February 12, 2019

Back in October I wrote a blog post about Seasonal Affective Disorder. I want to revisit it here in the middle of February because for people who suffer from SAD you may be in the worst part of it now. But I have good news! The shortest day (and the longest night) of the winter was over a month ago, so the days are stretching out a little longer now. I hope you will be noticing some relief soon.   

I remember living in Northwest Iowa for 10 years. The WINTERS WERE SO LONG. If we hadn’t had 3 kids in sports I would have just stayed at home and hibernated for 5 months. (YES! Winter in Iowa lasts that long) I know getting out of the house and sitting in the bleachers with friends helped me make it through the winter.


Here are the signs and symptoms of SAD:

  • Feeling depressed most of the day, nearly every day
  • Losing interest in activities you once enjoyed
  • Having low energy
  • Having problems with sleeping
  • Experiencing changes in your appetite or weight
  • Feeling sluggish or agitated
  • Having difficulty concentrating
  • Feeling hopeless, worthless or guilty
  • Having frequent thoughts of death or suicide- ( You definitely need to tell someone if this is true for you)

People often question if SAD is real.  And the answer is YES! It is real!

Some people say it’s all in your head. Don’t even think about trying to convince these people. Just accept that they are in a different place than you.

When to see a doctor:

It's normal to have some days when you feel down. But if you feel down for days at a time and you can't get motivated to do activities you normally enjoy, see your doctor. This is especially important if your sleep patterns and appetite have changed or if you notice you turn to alcohol for comfort or relaxation.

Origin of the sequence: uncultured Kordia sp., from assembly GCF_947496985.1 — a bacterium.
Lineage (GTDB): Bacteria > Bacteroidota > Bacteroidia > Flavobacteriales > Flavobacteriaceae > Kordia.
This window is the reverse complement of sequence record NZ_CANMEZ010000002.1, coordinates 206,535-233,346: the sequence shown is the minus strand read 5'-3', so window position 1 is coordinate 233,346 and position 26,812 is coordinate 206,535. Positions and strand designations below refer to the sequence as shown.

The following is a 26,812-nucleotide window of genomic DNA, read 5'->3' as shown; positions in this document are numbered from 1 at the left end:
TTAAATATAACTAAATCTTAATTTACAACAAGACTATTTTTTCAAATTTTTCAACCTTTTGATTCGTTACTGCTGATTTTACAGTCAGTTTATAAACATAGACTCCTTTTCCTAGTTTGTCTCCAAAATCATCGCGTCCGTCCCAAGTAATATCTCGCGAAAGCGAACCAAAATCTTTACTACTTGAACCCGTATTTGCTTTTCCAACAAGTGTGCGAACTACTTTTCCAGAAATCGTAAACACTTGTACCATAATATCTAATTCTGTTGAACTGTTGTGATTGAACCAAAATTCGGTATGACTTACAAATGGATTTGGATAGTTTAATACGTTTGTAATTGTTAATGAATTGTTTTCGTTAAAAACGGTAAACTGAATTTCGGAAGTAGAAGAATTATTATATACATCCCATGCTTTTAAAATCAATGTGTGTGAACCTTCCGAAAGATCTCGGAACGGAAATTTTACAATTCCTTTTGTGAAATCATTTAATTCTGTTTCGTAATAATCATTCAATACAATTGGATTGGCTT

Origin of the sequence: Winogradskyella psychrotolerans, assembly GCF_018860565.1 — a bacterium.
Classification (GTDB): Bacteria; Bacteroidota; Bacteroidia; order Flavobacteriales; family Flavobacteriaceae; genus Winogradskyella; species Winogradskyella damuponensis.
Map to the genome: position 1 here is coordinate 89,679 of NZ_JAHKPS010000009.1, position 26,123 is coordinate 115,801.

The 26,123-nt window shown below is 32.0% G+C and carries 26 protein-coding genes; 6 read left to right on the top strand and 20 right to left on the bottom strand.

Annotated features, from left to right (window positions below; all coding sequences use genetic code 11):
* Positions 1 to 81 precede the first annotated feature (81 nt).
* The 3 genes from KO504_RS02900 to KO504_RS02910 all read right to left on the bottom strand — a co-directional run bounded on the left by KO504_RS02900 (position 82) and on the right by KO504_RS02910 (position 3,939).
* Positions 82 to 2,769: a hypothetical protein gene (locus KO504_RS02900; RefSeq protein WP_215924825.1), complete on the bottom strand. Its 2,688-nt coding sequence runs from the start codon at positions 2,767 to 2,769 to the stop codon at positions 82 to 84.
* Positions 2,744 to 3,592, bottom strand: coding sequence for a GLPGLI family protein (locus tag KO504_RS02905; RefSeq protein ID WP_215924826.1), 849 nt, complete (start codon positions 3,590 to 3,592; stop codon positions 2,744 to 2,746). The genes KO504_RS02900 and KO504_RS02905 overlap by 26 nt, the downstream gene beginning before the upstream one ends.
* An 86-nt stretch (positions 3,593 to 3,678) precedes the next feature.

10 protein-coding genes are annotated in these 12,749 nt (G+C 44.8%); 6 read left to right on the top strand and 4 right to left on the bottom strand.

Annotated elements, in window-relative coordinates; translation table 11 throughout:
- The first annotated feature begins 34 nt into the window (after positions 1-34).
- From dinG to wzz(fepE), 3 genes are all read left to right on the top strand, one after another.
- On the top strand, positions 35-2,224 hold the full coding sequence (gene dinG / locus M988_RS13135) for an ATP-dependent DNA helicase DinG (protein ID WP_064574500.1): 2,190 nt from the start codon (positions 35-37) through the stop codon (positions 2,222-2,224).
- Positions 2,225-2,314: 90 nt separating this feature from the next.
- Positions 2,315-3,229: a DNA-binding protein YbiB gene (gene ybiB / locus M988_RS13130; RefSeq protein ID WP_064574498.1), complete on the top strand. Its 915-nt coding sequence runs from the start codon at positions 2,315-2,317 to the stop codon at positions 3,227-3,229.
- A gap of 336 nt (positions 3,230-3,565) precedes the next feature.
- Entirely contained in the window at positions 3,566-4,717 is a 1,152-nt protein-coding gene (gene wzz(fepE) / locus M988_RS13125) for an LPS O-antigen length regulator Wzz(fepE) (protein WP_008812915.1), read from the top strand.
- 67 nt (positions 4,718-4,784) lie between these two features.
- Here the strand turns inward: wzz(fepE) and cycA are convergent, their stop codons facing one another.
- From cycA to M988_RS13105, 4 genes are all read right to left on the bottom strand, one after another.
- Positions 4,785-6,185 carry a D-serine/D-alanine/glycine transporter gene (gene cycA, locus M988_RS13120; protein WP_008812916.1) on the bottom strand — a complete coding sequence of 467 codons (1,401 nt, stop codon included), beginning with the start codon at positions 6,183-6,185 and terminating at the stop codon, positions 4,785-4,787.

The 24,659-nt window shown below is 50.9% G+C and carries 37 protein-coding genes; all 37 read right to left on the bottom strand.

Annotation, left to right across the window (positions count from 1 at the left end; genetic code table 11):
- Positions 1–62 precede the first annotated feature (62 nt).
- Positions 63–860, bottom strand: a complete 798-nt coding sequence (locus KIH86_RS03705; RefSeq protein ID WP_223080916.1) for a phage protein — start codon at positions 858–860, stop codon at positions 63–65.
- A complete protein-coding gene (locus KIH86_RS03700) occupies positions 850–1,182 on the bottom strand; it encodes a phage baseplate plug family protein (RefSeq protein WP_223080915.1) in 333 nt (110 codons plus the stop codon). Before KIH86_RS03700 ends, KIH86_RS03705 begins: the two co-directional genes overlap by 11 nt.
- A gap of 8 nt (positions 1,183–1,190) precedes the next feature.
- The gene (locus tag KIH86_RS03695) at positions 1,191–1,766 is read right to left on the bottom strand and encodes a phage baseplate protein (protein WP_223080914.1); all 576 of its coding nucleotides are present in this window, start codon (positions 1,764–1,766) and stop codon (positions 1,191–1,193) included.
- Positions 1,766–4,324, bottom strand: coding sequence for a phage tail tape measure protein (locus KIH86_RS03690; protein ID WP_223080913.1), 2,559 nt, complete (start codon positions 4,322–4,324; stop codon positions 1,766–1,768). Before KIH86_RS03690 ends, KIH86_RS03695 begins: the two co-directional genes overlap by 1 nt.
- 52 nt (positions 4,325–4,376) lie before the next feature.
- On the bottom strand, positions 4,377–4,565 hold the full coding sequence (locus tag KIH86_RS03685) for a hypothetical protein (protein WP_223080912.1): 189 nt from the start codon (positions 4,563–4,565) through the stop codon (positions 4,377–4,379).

If you aren’t sure you are experiencing these symptoms ask a friend that really knows you if you seem different to them.  Recently a friend of mine noticed that her husband was really cranky. She asked me if it could really be SAD. Yes, it really can be. When our brain chemicals are off we just aren’t ourselves.

What can you do to help yourself?

Be KIND to yourself:  Remind yourself that this is temporary and that it is part of your body chemistry. Give yourself extra time to get things accomplished. Invite an understanding friend over and work together to  straightening your house.

Make the most of natural light: If you can sit outside for a few minutes at lunch or on a break DO IT! Natural light helps reduce SAD.

Avoid stress: Are there people in your life that add to your stress? Reduce the time you spend with them.

Call a supportive friend or family member that really gets you: Reach out and tell them when you are struggling.

Eat right and exercise: When we don’t feel great we tend to reach for carbs to give us a little sugar rush. But after the sugar rush comes the sugar crash! So be intentional about eating fresh fruits and veggies. Also don’t skip the workout; working out will improve your mood and increase your health on so many levels.

Look into getting a light box that helps imitate sunlight: One tool that can help reduce SAD is a light box. Light boxes help reduce the effects of SAD. 

 And a note for friends:  If you notice that a friend of yours just doesn’t seem themselves, SAY SOMETHING! It is better to be a caring friend and be wrong than to stay silent and be right.



 I hope this blog post helps raise awareness of a disorder that can be very heavy to live with through big parts of the year. If you are struggling please know you are not alone. Oh, and be sure to use your weighted blanket for comfort and extra cozy nights!


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